Robert Lee Wilson was born to a farming family in Centralia, Illinois on May 21, 1920. He was working with his father on the farm when he decided to enlist in the United States Marine Corps on September 9, 1941.
David Monroe Shoup was born on December 30, 1904 in an Indiana town whose name portended his future: Battle Ground. His family was poor, and after graduating from high school in 1921, he was able to attend DePauw University thanks only to a scholarship. While at DePauw, he joined the Army Reserve Officers Training Corps to earn extra money for living expenses.
Shoup graduated from DePauw and received a commission in the Army Reserve as a Second Lieutenant in 1926. Around that time, he had seen United States Marine Corps Major General John A. Lejeune, then Commandant of the Marine Corps, speak and offer opportunities and positions with the Corps for officer candidates. Shoup applied for transfer to the Marines, was accepted, and began serving with them on August 26, 1926.
He served two tours of duty overseas in China druing 1927-28 and in 1934. In between them, he was assigned to the Marine detachment aboard the battleship USS Maryland (BB-46) from 1929-31.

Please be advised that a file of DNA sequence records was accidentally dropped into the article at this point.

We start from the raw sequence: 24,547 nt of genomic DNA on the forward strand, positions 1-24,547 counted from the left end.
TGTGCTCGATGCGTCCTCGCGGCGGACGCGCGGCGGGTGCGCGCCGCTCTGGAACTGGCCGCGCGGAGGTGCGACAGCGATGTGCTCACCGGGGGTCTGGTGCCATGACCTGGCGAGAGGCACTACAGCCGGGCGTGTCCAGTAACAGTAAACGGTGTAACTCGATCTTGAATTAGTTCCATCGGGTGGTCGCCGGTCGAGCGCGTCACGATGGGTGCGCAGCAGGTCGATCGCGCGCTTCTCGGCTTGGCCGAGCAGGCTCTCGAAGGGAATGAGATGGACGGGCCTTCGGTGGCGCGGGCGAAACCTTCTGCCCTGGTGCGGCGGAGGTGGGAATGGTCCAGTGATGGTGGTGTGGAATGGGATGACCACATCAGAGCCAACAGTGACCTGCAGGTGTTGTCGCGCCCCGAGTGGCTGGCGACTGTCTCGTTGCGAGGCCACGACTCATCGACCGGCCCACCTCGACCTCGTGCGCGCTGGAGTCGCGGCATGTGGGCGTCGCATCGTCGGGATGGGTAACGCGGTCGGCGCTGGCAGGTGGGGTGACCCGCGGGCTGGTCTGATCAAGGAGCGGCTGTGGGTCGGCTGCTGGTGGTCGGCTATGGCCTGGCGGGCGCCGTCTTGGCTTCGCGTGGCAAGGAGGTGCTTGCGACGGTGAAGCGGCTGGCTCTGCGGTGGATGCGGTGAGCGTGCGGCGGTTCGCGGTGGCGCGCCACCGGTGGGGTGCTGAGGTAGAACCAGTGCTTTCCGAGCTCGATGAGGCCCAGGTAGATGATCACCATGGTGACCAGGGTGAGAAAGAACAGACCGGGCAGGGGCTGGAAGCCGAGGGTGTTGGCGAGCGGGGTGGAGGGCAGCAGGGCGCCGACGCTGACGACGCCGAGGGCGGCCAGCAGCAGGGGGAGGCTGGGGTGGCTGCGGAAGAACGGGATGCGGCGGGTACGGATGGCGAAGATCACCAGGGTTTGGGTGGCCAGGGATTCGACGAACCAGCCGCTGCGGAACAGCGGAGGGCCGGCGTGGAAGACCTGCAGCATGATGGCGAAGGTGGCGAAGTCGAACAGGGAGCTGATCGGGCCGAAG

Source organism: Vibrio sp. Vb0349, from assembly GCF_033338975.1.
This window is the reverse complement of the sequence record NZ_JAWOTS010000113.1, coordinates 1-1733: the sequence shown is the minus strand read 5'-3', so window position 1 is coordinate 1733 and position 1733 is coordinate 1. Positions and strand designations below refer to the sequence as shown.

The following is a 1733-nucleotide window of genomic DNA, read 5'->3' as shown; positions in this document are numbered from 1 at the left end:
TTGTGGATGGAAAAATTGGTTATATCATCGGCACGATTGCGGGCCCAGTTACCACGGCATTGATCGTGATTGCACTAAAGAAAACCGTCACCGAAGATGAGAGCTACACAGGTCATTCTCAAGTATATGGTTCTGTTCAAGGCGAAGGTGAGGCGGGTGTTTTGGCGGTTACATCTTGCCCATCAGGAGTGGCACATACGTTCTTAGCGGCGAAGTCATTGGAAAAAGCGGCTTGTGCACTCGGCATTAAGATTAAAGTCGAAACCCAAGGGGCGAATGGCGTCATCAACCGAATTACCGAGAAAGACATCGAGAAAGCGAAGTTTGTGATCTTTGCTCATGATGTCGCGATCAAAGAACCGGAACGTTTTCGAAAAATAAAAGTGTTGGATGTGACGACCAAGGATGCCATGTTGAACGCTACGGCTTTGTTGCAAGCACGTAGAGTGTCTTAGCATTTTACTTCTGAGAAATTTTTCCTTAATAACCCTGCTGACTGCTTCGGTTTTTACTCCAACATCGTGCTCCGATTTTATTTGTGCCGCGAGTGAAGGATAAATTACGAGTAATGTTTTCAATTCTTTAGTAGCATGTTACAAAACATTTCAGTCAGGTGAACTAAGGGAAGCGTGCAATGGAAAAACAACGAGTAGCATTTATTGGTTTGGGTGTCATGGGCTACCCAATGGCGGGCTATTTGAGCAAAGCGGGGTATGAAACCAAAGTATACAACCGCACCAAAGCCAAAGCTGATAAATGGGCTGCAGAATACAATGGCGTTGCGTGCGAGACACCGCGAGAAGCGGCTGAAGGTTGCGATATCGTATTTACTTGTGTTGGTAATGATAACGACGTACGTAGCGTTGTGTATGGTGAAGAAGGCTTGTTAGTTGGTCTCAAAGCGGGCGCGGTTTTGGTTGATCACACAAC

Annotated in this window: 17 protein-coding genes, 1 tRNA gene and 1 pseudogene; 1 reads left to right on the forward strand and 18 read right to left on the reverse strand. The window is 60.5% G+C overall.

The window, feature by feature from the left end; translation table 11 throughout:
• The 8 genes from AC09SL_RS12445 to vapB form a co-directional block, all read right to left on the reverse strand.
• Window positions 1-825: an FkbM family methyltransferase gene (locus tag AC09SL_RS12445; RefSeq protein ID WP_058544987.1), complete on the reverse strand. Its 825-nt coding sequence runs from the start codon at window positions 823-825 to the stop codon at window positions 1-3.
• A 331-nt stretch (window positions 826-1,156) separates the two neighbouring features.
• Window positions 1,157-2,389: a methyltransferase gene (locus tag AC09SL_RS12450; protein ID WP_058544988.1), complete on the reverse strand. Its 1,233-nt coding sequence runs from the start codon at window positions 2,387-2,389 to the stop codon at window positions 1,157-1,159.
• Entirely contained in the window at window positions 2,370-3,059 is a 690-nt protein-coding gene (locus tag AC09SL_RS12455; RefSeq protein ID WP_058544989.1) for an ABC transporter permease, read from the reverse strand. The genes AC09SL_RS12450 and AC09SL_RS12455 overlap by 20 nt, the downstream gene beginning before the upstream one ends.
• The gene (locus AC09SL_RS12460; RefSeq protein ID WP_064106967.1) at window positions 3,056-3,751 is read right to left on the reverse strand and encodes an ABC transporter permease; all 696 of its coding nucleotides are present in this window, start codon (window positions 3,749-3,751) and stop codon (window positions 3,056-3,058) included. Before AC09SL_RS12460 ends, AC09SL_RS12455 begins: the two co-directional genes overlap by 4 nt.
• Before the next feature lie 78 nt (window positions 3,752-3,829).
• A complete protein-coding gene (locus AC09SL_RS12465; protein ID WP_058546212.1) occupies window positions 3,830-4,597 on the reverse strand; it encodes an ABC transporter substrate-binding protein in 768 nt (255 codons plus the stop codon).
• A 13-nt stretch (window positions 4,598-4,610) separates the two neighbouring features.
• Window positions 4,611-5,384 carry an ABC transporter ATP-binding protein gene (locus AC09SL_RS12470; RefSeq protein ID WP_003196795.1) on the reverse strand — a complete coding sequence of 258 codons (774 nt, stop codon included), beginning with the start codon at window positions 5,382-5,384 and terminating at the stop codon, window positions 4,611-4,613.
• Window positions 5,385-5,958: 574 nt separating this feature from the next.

In May 1941, Shoup arrived in Iceland as part of a provisional Marine brigade sent there to deter a possible Nazi German attack on the strategically located island in the Atlantic. He was there on December 7, 1941 when the Japanese attacked Pearl Harbor and the United States was plunged into World War II.
He would soon leave Iceland for the United States and California, and from there, to war in the Pacific with the rest of his Corps. Continue reading TFH 11/20-22 Part 2: Colonel David M. Shoup, USMC
Merritt Austin Edson was born in Rutland, Vermont on April 25, 1897 and grew up in nearby Chester, Vermont. He received a commission as a Second Lieutenant in the United States Marine Corps in October of 1917. He went to France with the 11th Marine Regiment in September 1918, but arrived too late to see any action in World War I.